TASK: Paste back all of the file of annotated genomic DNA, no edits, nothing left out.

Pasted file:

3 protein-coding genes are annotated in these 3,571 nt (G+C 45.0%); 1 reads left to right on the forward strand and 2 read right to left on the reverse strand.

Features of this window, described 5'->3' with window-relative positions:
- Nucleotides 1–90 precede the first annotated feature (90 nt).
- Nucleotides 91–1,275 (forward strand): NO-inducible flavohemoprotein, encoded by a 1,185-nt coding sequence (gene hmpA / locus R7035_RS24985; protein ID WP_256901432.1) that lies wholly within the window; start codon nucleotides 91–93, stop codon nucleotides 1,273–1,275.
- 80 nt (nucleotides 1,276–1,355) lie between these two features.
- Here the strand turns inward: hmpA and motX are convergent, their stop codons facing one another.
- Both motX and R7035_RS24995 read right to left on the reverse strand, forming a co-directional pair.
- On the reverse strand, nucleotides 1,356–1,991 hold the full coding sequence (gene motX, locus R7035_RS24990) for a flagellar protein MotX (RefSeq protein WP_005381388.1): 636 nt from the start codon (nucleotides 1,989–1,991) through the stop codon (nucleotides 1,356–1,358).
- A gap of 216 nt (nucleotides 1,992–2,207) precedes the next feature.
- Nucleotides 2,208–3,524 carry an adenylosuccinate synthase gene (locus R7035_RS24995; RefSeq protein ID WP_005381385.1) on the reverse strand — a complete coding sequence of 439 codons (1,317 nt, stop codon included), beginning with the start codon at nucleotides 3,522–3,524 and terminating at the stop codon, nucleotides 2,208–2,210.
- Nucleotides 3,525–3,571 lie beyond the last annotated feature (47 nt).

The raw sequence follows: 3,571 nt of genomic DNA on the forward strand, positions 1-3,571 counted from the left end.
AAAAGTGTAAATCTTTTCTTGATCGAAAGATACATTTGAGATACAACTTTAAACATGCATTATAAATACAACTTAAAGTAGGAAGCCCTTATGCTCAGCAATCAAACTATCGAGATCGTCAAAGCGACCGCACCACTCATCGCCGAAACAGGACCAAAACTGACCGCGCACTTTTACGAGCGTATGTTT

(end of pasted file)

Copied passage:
3 protein-coding genes are annotated in these 3,571 nt (G+C 45.0%); 1 reads left to right on the forward strand and 2 read right to left on the reverse strand.

Features of this window, described 5'->3' with window-relative positions:
- Nucleotides 1–90 precede the first annotated feature (90 nt).
- Nucleotides 91–1,275 (forward strand): NO-inducible flavohemoprotein, encoded by a 1,185-nt coding sequence (gene hmpA / locus R7035_RS24985; protein ID WP_256901432.1) that lies wholly within the window; start codon nucleotides 91–93, stop codon nucleotides 1,273–1,275.
- 80 nt (nucleotides 1,276–1,355) lie between these two features.
- Here the strand turns inward: hmpA and motX are convergent, their stop codons facing one another.
- Both motX and R7035_RS24995 read right to left on the reverse strand, forming a co-directional pair.
- On the reverse strand, nucleotides 1,356–1,991 hold the full coding sequence (gene motX, locus R7035_RS24990) for a flagellar protein MotX (RefSeq protein WP_005381388.1): 636 nt from the start codon (nucleotides 1,989–1,991) through the stop codon (nucleotides 1,356–1,358).
- A gap of 216 nt (nucleotides 1,992–2,207) precedes the next feature.
- Nucleotides 2,208–3,524 carry an adenylosuccinate synthase gene (locus R7035_RS24995; RefSeq protein ID WP_005381385.1) on the reverse strand — a complete coding sequence of 439 codons (1,317 nt, stop codon included), beginning with the start codon at nucleotides 3,522–3,524 and terminating at the stop codon, nucleotides 2,208–2,210.
- Nucleotides 3,525–3,571 lie beyond the last annotated feature (47 nt).

The raw sequence follows: 3,571 nt of genomic DNA on the forward strand, positions 1-3,571 counted from the left end.
AAAAGTGTAAATCTTTTCTTGATCGAAAGATACATTTGAGATACAACTTTAAACATGCATTATAAATACAACTTAAAGTAGGAAGCCCTTATGCTCAGCAATCAAACTATCGAGATCGTCAAAGCGACCGCACCACTCATCGCCGAAACAGGACCAAAACTGACCGCGCACTTTTACGAGCGTATGTTT